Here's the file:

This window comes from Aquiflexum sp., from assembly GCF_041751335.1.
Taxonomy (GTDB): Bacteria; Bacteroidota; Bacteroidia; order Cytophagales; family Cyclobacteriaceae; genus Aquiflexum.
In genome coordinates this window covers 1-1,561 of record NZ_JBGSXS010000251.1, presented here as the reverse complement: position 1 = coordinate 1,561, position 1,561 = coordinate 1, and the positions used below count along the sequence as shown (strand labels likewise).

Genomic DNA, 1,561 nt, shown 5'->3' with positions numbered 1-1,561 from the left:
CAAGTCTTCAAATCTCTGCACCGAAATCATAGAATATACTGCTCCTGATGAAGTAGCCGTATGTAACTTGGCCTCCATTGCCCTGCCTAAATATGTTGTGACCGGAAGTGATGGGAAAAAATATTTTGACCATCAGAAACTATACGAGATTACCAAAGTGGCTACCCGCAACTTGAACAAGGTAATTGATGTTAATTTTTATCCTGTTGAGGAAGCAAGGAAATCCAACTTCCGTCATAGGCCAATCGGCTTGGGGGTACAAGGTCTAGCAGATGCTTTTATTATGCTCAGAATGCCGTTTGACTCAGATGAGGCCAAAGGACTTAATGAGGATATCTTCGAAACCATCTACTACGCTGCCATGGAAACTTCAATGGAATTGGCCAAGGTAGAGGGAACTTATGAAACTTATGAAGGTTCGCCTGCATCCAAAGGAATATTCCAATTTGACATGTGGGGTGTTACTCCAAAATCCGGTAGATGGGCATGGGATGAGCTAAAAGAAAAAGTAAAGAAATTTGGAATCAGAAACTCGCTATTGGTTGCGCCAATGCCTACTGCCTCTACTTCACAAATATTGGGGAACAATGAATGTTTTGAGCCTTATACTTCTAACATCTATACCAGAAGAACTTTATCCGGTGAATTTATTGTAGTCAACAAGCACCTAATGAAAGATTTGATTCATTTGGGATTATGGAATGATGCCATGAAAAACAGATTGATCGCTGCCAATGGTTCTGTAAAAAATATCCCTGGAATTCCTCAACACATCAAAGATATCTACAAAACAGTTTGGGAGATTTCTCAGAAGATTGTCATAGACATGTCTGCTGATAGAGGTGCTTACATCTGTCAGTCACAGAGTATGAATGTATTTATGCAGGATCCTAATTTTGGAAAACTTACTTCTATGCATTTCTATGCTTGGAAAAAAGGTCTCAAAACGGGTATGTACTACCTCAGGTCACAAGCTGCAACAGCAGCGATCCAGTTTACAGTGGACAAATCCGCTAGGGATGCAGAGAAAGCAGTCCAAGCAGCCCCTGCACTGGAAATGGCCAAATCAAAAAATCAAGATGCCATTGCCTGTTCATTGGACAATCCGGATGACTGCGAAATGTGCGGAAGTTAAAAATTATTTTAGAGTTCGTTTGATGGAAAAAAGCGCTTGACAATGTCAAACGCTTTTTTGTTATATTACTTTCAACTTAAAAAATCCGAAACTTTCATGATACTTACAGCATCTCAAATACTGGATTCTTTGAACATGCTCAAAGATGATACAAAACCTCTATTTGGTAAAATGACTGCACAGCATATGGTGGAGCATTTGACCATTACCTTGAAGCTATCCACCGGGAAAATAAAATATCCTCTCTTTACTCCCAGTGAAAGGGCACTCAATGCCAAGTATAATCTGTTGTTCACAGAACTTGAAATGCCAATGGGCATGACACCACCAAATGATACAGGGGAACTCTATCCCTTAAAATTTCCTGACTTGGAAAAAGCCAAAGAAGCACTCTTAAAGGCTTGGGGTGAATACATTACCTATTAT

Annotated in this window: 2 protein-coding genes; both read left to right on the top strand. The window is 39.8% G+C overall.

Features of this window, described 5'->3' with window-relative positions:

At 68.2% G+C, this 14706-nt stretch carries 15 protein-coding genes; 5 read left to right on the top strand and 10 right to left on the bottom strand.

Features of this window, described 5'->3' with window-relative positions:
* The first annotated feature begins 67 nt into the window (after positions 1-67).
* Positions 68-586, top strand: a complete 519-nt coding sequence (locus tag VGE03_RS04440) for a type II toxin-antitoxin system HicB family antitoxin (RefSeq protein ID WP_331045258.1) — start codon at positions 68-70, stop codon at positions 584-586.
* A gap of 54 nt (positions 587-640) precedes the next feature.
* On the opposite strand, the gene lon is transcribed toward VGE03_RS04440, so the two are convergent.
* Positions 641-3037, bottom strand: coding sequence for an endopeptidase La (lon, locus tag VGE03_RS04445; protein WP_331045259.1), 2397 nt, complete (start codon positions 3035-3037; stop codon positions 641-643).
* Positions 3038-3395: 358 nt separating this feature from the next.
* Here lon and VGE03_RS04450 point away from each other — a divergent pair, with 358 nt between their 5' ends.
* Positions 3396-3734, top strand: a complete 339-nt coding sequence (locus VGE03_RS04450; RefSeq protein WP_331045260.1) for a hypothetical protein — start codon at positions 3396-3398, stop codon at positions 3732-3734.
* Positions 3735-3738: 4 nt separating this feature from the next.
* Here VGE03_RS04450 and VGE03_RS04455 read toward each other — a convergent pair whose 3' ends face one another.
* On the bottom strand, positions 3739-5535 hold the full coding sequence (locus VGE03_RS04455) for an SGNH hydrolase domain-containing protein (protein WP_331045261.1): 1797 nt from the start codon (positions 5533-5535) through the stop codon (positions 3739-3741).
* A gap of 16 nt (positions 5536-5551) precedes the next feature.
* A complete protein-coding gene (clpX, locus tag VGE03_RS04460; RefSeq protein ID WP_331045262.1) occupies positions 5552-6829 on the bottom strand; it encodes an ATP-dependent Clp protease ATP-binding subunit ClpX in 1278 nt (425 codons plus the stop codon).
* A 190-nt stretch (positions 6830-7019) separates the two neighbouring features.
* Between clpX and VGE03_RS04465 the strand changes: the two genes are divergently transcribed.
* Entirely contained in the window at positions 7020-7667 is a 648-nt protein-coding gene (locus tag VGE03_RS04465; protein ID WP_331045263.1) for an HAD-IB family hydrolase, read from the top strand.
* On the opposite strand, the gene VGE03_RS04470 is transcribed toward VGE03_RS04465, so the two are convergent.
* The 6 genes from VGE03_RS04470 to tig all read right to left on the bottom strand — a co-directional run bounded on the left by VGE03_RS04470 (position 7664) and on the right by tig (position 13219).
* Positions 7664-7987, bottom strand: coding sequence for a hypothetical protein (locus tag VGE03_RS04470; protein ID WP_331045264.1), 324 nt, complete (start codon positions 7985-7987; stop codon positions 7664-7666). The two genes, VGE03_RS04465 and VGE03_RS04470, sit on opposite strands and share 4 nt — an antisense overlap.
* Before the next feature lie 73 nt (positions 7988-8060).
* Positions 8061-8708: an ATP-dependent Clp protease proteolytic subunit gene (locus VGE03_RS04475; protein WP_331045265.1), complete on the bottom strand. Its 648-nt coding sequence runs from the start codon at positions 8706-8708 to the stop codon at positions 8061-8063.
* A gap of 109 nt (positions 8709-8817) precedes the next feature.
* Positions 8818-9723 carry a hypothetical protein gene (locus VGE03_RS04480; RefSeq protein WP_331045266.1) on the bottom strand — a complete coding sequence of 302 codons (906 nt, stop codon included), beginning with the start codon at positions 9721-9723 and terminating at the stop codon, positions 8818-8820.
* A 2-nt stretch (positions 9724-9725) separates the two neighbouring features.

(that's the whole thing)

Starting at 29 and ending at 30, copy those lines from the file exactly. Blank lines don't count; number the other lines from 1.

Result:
* Before the next feature lie 73 nt (positions 7988-8060).
* Positions 8061-8708: an ATP-dependent Clp protease proteolytic subunit gene (locus VGE03_RS04475; protein WP_331045265.1), complete on the bottom strand. Its 648-nt coding sequence runs from the start codon at positions 8706-8708 to the stop codon at positions 8061-8063.